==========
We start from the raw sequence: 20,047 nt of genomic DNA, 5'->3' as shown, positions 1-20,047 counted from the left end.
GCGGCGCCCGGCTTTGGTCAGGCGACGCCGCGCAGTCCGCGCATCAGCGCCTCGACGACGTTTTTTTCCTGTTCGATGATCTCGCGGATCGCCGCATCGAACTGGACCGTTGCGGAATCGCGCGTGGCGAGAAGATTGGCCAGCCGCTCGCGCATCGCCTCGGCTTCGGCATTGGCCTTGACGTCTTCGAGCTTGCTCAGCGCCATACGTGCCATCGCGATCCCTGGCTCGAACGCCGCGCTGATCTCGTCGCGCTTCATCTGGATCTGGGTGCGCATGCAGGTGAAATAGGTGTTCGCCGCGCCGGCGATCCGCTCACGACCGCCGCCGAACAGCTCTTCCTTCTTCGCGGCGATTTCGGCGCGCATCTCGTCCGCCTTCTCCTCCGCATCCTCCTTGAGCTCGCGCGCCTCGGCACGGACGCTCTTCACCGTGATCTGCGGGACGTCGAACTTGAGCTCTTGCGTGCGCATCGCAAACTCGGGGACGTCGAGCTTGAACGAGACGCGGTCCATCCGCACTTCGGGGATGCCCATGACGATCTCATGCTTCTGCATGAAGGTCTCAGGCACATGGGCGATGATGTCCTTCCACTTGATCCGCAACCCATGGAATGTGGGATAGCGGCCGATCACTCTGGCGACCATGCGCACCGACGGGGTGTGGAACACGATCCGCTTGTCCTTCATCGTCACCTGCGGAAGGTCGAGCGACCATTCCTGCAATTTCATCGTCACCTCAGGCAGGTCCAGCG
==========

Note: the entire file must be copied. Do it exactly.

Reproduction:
We start from the raw sequence: 20,047 nt of genomic DNA, 5'->3' as shown, positions 1-20,047 counted from the left end.
GCGGCGCCCGGCTTTGGTCAGGCGACGCCGCGCAGTCCGCGCATCAGCGCCTCGACGACGTTTTTTTCCTGTTCGATGATCTCGCGGATCGCCGCATCGAACTGGACCGTTGCGGAATCGCGCGTGGCGAGAAGATTGGCCAGCCGCTCGCGCATCGCCTCGGCTTCGGCATTGGCCTTGACGTCTTCGAGCTTGCTCAGCGCCATACGTGCCATCGCGATCCCTGGCTCGAACGCCGCGCTGATCTCGTCGCGCTTCATCTGGATCTGGGTGCGCATGCAGGTGAAATAGGTGTTCGCCGCGCCGGCGATCCGCTCACGACCGCCGCCGAACAGCTCTTCCTTCTTCGCGGCGATTTCGGCGCGCATCTCGTCCGCCTTCTCCTCCGCATCCTCCTTGAGCTCGCGCGCCTCGGCACGGACGCTCTTCACCGTGATCTGCGGGACGTCGAACTTGAGCTCTTGCGTGCGCATCGCAAACTCGGGGACGTCGAGCTTGAACGAGACGCGGTCCATCCGCACTTCGGGGATGCCCATGACGATCTCATGCTTCTGCATGAAGGTCTCAGGCACATGGGCGATGATGTCCTTCCACTTGATCCGCAACCCATGGAATGTGGGATAGCGGCCGATCACTCTGGCGACCATGCGCACCGACGGGGTGTGGAACACGATCCGCTTGTCCTTCATCGTCACCTGCGGAAGGTCGAGCGACCATTCCTGCAATTTCATCGTCACCTCAGGCAGGTCCAGCG